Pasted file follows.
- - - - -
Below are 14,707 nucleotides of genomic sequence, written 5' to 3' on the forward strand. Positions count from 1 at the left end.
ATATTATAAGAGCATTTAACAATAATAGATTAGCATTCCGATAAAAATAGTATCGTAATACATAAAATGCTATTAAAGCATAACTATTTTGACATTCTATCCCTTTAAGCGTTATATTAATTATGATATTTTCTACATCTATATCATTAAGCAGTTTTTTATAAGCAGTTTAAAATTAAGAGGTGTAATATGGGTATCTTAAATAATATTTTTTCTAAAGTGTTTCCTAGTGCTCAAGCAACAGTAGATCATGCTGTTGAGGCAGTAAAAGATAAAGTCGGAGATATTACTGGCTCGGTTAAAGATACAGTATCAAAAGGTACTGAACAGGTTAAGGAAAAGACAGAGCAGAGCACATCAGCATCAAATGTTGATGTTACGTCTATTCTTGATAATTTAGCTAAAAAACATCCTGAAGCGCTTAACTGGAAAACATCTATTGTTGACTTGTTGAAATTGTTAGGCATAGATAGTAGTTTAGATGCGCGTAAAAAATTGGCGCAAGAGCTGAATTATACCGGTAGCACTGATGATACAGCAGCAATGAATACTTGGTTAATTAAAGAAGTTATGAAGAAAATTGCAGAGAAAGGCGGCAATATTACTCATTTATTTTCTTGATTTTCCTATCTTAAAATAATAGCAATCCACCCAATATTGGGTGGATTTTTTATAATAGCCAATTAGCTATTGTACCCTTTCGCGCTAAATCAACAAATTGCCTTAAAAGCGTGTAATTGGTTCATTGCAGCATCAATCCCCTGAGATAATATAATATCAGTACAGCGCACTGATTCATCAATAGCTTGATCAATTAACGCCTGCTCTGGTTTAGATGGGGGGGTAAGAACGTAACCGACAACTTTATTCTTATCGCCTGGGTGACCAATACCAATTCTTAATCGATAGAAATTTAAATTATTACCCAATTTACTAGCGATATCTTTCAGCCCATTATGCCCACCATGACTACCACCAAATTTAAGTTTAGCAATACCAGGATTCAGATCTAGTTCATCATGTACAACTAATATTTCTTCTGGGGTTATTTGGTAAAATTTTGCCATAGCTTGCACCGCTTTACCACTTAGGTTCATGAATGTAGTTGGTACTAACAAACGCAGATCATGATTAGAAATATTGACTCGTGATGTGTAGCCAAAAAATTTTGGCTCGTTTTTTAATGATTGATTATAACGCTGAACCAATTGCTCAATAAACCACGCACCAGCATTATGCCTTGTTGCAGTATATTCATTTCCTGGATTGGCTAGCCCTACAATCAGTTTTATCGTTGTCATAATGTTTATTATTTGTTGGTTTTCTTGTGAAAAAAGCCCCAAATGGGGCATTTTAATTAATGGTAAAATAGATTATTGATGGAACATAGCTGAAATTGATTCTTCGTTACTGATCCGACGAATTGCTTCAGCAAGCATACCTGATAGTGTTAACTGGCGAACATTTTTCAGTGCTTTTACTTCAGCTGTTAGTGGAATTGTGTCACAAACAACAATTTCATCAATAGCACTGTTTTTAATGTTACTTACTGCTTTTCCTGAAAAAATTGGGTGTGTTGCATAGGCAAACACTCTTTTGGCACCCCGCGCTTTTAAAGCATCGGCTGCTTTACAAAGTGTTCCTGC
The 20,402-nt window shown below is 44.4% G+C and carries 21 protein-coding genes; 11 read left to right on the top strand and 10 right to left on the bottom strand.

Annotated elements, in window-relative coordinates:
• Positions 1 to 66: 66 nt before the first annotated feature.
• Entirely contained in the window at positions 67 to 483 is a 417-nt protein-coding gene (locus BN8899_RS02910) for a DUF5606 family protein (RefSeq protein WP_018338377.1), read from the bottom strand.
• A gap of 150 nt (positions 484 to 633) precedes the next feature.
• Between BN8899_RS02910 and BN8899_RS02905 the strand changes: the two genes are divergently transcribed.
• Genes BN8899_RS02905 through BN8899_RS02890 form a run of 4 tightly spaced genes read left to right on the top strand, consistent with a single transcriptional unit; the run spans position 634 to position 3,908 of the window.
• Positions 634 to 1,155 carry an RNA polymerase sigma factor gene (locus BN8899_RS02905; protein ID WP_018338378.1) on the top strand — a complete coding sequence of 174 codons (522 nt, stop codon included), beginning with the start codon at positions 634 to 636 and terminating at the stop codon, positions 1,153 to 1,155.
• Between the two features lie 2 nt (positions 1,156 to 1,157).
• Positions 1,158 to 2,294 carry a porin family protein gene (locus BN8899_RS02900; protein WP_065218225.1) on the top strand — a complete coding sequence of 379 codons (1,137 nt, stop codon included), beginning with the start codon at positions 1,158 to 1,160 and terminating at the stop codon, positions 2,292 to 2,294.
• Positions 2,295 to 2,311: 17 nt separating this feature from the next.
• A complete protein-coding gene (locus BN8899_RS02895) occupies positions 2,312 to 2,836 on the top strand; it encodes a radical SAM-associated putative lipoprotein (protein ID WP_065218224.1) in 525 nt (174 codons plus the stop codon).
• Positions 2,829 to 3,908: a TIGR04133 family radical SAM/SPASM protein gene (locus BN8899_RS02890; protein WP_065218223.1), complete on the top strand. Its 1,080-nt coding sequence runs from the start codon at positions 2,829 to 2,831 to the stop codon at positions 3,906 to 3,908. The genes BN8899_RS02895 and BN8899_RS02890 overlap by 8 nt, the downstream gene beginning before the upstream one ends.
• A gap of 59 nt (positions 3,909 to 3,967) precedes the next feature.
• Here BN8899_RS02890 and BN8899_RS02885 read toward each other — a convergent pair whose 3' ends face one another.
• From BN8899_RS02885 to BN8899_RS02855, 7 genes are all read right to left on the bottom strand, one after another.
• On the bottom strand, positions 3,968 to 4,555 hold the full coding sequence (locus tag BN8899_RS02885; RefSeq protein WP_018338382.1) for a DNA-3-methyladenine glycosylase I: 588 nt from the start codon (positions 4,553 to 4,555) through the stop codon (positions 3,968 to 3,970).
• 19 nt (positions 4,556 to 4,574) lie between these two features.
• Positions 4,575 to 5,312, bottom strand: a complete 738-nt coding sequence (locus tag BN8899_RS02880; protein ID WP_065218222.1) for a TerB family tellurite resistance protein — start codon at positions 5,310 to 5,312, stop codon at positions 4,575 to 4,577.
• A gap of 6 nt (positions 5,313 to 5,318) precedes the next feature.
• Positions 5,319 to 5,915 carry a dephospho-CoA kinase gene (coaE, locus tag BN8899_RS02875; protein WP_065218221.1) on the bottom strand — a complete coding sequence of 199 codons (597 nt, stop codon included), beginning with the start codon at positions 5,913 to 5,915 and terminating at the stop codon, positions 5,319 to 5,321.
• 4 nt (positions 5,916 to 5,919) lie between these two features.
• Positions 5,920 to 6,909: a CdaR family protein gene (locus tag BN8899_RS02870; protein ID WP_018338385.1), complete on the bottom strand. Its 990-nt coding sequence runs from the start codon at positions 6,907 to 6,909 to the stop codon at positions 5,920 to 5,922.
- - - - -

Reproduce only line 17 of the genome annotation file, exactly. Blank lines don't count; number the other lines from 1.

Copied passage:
• Here BN8899_RS02890 and BN8899_RS02885 read toward each other — a convergent pair whose 3' ends face one another.